Testimony before the Maryland House Appropriations Committee
In this testimony before the Maryland House Appropriations Committee, Matthew Glans discusses time limits for food stamp programs and how they help states manage costs.
Testimony before the House Appropriations Committee
Matthew Glans, The Heartland Institute
February 15, 2018
Chairperson McIntosh and members of the committee, thank you for giving me the opportunity to testify in support of House Bill 1273.
My name is Matthew Glans. I am senior policy analyst at The Heartland Institute, a 34-year-old national nonprofit research and education organization. The Heartland Institute is headquartered in Illinois and focuses on providing national, state, and local elected officials with reliable and timely research and analyses on important policy issues.
More than 20 years after the Personal Responsibility and Work Opportunity Reconciliation Act was first enacted, many states have seized the opportunities offered by the law, developing thoughtful policies and integrating services needed to help recipients move into the workplace. However, in other states, the current mix of welfare and anti-poverty programs is acting as a disincentive for work, trapping welfare recipients in a cycle of long-term poverty.
The Supplemental Nutrition Assistance Program (SNAP) is the fourth-largest means-tested program for low-income families and individuals. One of the biggest problems with SNAP and a primary reason it grew so rapidly during the recent recession is most states have not set limits on SNAP benefits or require recipients to actively seek employment.
Under current law, able-bodied adults without dependents are only able to receive SNAP for three years if they do not meet certain work requirements. This restriction, which was first introduced in 1996, is known as “time limits.” To receive SNAP benefits beyond this limit, able-bodied adult recipients who do not have dependents must work at least 80 hours per month, participate in qualifying education and training activities at least 80 hours per month, or comply with a state workfare program.
Before 2009, most states enforced the time limit, along with work requirements, but many states waived those requirements between 2009 and 2010. As a result, 44 percent of SNAP recipients are neither employed nor actively searching for work. According to The Heritage Foundation’s Daily Signal, the SNAP caseload for low-income, able-bodied adults without children has skyrocketed over the past decade, from 900,000 in 2008 to 4.2 million in 2017, creating an additional cost of $8.5 billion per year for taxpayers.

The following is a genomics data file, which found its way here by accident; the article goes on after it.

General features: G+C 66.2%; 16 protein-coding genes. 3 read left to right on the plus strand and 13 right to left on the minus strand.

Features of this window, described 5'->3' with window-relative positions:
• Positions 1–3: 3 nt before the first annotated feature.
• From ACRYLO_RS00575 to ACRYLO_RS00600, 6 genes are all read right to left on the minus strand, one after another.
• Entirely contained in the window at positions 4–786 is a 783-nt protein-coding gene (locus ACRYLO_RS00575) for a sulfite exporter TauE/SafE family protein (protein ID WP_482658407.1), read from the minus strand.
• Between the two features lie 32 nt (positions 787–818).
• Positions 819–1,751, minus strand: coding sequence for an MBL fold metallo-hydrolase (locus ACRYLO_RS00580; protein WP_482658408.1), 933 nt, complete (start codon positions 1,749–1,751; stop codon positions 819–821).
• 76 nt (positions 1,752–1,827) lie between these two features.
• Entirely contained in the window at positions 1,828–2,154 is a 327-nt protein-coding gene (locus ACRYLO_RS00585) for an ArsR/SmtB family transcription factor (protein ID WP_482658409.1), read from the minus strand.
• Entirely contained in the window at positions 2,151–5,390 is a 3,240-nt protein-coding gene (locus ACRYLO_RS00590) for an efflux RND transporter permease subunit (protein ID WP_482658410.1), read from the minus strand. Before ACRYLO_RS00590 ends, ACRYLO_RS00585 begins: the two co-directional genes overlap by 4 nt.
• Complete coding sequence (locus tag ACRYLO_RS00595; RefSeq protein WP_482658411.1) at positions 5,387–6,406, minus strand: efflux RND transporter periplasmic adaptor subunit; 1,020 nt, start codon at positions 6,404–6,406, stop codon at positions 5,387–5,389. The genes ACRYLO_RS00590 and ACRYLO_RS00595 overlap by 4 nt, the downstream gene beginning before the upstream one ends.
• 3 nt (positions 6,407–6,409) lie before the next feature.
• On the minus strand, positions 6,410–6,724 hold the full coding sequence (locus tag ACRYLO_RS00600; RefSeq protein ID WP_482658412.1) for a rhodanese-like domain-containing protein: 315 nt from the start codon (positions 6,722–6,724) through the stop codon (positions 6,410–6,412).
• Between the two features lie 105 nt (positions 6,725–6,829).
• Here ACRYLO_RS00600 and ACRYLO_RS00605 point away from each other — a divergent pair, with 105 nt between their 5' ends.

In the past few years, states have begun to reinstate SNAP time limits and work requirements. Some did so of their own accord, while other states were no longer deemed eligible by the federal government to waive the requirements. Although some people will lose their food stamp benefits as these waivers end, the growth of SNAP is unsustainable.
Kansas’ recently reduced lifetime limit is just one example of what successful state-based reforms look like. In 2015, Kansas implemented a three-year lifetime limit on the time people can spend on welfare, with some exceptions made for emergencies. In a study by the Foundation for Government Accountability (FGA), Nic Horton and Jonathan Ingram examine Kansas’ welfare reforms, which they say caused individuals to reenter the labor force. Horton and Ingram also argue the incomes of Kansas families exiting TANF increased substantially because of the reforms, more than doubling in the first year alone.
According to the FGA study, families who left TANF are, as of 2017, earning $48 million more per year than they did while receiving government cash assistance. The new incomes of those leaving the welfare system increased 104 percent in one year, $20 million more than they had while on welfare. Four years after the reforms, the individual incomes for these people increased by 247 percent. Time limits also had a strong effect on the number of SNAP recipients in Georgia. The Georgia Public Policy Foundation claims by the end of the first three months of the state’s restored work requirements, the number of adults receiving benefits in three participating Georgia counties dropped by 58 percent.
Time limits are not an unreasonable restriction on food stamp benefits, and they help ensure states’ assistance programs do not trap low-income citizens in poverty by disincentivizing work. Time limits can be an effective reform tool for states; they allow them to manage welfare costs and encourage recipients to take control of their own financial well-being. Maryland should carefully consider this important legislation. Thank you for your time.
* * *
For more information about The Heartland Institute’s work, please visit our Web sites at www.heartland.org or www.heartland.org/government-relations, or call Arianna Wilkerson at 312/377-4000 or reach her by email at firstname.lastname@example.org.